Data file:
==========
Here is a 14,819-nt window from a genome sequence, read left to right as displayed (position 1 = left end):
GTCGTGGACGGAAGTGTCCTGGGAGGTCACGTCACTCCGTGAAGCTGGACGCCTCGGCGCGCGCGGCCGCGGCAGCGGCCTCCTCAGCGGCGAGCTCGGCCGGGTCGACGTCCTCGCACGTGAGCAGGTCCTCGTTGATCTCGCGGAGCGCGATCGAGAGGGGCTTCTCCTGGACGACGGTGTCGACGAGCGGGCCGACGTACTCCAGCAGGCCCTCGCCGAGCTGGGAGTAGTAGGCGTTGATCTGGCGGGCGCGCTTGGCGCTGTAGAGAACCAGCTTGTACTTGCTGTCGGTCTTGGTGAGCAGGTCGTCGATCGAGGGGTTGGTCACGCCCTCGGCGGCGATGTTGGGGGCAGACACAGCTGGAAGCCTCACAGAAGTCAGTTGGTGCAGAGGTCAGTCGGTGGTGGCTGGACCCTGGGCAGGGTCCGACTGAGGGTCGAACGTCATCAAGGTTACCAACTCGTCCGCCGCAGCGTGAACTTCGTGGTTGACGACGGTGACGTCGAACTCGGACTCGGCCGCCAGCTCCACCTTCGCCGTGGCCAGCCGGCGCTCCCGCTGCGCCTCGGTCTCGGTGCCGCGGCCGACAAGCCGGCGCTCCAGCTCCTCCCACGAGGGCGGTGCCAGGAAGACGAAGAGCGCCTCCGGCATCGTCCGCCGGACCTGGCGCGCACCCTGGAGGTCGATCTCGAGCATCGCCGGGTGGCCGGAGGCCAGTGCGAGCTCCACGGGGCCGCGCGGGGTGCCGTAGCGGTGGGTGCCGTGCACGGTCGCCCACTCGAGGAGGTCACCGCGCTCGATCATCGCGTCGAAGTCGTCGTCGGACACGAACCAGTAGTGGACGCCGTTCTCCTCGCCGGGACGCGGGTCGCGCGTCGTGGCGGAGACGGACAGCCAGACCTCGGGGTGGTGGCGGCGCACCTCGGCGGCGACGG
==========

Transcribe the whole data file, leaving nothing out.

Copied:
Here is a 14,819-nt window from a genome sequence, read left to right as displayed (position 1 = left end):
GTCGTGGACGGAAGTGTCCTGGGAGGTCACGTCACTCCGTGAAGCTGGACGCCTCGGCGCGCGCGGCCGCGGCAGCGGCCTCCTCAGCGGCGAGCTCGGCCGGGTCGACGTCCTCGCACGTGAGCAGGTCCTCGTTGATCTCGCGGAGCGCGATCGAGAGGGGCTTCTCCTGGACGACGGTGTCGACGAGCGGGCCGACGTACTCCAGCAGGCCCTCGCCGAGCTGGGAGTAGTAGGCGTTGATCTGGCGGGCGCGCTTGGCGCTGTAGAGAACCAGCTTGTACTTGCTGTCGGTCTTGGTGAGCAGGTCGTCGATCGAGGGGTTGGTCACGCCCTCGGCGGCGATGTTGGGGGCAGACACAGCTGGAAGCCTCACAGAAGTCAGTTGGTGCAGAGGTCAGTCGGTGGTGGCTGGACCCTGGGCAGGGTCCGACTGAGGGTCGAACGTCATCAAGGTTACCAACTCGTCCGCCGCAGCGTGAACTTCGTGGTTGACGACGGTGACGTCGAACTCGGACTCGGCCGCCAGCTCCACCTTCGCCGTGGCCAGCCGGCGCTCCCGCTGCGCCTCGGTCTCGGTGCCGCGGCCGACAAGCCGGCGCTCCAGCTCCTCCCACGAGGGCGGTGCCAGGAAGACGAAGAGCGCCTCCGGCATCGTCCGCCGGACCTGGCGCGCACCCTGGAGGTCGATCTCGAGCATCGCCGGGTGGCCGGAGGCCAGTGCGAGCTCCACGGGGCCGCGCGGGGTGCCGTAGCGGTGGGTGCCGTGCACGGTCGCCCACTCGAGGAGGTCACCGCGCTCGATCATCGCGTCGAAGTCGTCGTCGGACACGAACCAGTAGTGGACGCCGTTCTCCTCGCCGGGACGCGGGTCGCGCGTCGTGGCGGAGACGGACAGCCAGACCTCGGGGTGGTGGCGGCGCACCTCGGCGGCGACGG